Executives at Global Crossing Ltd. knew the company was masking its sales figures at least nine months before top officers such as Chairman Gary Winnick cashed in stock for hundreds of millions of dollars, according to company e-mails released Thursday by a congressional committee.
The e-mails decry the way the company rushed at the end of each quarter to boost revenue with "junk" deals, which involved trading capacity on fiber-optic networks with other telecommunications firms, particularly Qwest Communications International Inc.
"When saddled with unreasonable revenue expectations, we do the crazy deals at the end of the quarter," Robin Wright, a senior vice president, wrote in an August 2000 e-mail to then-President David Walsh. The capacity swaps end up being the "plug number" needed to meet Wall Street expectations, she wrote.
Wright complained that the "crazy deals" cause prices for its services to drop, which "makes [it] more likely that we'll need to do another deal at the end of the next quarter."
Wright is cooperating with the congressional investigation, according to the committee.
The electronic messages mark the first time that the House Committee on Energy and Commerce has seen top officers raise such red flags about capacity swaps, said Ken Johnson, spokesman for the committee.
"These e-mails are important because they confirm our suspicion that these deals were done to inflate revenue and meet Wall Street expectations," Johnson said.
The messages released Thursday were not addressed directly to Winnick, and it was unclear whether he ever read them.
Global Crossing said in a statement that the committee released "selected" parts of more than 60,000 pages of documents and 40,000 e-mails that the company has turned over to the committee and the Securities and Exchange Commission. The company said it would continue to cooperate with committee members and "provide them context for the materials" they are reviewing.
Wright sent her message to Walsh nine months before Winnick, Walsh and other executives and directors cashed in on the company's highflying stock. Winnick sold $123.5 million worth of stock, and Walsh grossed $8.7 million in May 2001 sales. Overall, Winnick has cleared more than $575 million on his stock sales.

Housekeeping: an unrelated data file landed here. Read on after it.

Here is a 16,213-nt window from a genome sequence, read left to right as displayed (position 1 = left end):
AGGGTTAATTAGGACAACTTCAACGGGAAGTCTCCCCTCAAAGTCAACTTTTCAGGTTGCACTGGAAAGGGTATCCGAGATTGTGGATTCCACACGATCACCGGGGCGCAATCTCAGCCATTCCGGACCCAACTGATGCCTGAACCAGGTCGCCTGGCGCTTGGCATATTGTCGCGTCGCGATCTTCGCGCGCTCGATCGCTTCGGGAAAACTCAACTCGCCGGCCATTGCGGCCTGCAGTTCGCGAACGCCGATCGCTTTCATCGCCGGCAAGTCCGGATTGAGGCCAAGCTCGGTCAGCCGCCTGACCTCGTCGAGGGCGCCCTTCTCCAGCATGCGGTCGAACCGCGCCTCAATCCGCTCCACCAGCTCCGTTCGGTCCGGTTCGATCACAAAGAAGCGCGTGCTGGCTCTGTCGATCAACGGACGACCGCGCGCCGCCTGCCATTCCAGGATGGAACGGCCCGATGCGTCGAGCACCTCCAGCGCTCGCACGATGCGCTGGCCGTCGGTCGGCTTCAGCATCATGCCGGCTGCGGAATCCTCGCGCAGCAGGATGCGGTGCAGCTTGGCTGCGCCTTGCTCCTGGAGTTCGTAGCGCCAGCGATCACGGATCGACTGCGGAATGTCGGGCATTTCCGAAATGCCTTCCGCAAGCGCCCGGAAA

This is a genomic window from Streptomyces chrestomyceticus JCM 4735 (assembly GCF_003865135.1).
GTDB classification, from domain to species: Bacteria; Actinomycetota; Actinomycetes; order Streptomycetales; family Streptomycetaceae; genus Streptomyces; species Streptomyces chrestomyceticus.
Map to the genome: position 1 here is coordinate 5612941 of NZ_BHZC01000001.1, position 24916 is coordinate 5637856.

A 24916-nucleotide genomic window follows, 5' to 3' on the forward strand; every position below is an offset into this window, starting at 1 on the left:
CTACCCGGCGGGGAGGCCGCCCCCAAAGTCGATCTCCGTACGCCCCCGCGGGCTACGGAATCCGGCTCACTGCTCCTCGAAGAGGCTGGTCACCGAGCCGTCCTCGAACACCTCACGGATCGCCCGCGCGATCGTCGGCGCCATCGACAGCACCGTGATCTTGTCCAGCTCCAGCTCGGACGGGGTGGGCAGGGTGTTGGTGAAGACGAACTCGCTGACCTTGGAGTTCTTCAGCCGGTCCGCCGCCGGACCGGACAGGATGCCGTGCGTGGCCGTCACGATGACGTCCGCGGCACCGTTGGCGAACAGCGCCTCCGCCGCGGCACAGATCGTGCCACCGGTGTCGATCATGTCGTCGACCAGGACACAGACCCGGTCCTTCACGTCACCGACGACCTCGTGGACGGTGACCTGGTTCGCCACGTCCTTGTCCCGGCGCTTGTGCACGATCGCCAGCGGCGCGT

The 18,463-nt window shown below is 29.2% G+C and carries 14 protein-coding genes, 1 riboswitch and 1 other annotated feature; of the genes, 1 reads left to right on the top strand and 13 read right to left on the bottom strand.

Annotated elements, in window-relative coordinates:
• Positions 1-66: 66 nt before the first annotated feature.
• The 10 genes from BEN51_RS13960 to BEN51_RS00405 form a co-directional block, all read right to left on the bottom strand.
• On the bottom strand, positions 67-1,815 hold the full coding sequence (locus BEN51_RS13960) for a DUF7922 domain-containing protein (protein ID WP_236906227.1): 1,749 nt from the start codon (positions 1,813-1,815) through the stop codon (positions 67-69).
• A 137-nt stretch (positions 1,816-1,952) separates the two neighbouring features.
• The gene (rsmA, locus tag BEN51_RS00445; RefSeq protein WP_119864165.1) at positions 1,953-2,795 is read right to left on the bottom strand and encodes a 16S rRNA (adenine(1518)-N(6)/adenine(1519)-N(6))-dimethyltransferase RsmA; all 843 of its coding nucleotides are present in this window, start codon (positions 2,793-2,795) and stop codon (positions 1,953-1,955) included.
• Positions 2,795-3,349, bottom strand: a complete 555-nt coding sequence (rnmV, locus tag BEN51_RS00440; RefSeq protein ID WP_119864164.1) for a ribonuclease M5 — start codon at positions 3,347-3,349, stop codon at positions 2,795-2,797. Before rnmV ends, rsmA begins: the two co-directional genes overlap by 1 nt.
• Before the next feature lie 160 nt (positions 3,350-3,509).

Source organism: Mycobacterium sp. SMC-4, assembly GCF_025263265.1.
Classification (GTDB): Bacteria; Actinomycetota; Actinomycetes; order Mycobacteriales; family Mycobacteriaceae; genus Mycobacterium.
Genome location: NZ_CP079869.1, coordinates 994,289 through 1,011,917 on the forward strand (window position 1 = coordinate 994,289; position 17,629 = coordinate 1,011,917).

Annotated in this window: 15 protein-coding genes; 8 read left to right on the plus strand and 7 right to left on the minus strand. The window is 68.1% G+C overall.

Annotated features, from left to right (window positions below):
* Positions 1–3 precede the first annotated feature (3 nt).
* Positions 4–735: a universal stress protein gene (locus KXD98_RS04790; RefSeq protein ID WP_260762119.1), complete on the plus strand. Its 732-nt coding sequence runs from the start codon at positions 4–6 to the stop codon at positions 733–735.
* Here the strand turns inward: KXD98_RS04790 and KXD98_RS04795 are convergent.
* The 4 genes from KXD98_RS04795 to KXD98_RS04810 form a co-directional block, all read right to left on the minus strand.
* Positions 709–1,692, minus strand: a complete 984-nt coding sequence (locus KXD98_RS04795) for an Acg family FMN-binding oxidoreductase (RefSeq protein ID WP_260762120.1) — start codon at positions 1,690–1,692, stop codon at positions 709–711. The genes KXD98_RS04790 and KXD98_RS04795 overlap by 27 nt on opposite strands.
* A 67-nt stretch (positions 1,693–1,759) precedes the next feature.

Global Crossing became the biggest telecom firm to seek bankruptcy protection when it filed a Chapter 11 petition in January to reorganize. Since then, the much-larger WorldCom Inc. has sought bankruptcy protection.
As the industry began crashing from too much capacity and slow demand, telecom firms came under fire for swapping capacity and booking it as revenue, without classifying the purchases as ordinary expenses. Such swaps also need to be based on good business rationale to pass muster as a sale.
But the e-mails suggest that Global Crossing was completing swaps and then looking for good reasons to make such deals.
A Global Crossing employee complained in a March 2001 e-mail to S. Wallace Dawson, an executive vice president, that he could not come up with a good business reason for a $60-million deal with Qwest, a deal that was originally worth $15 million.
Michael Coghill said he "in good conscience cannot pretend to develop a business case that justifies this transaction."
In a September 2001 message, Joey Wong, a mid-level employee in finance, raised objections to the way the company strained to make a case for some of the swaps.
"I wish this company [would] just come clean with the Street regarding our guidance," Wong wrote. "This swap crap is going to kill us in the long run and I'm personally very fed up with this business case garbage."
In a series of e-mails between Wright and Qwest managers, Wright said, "You both know the issue, we are taking capacity in order to help with revenue recognition issues."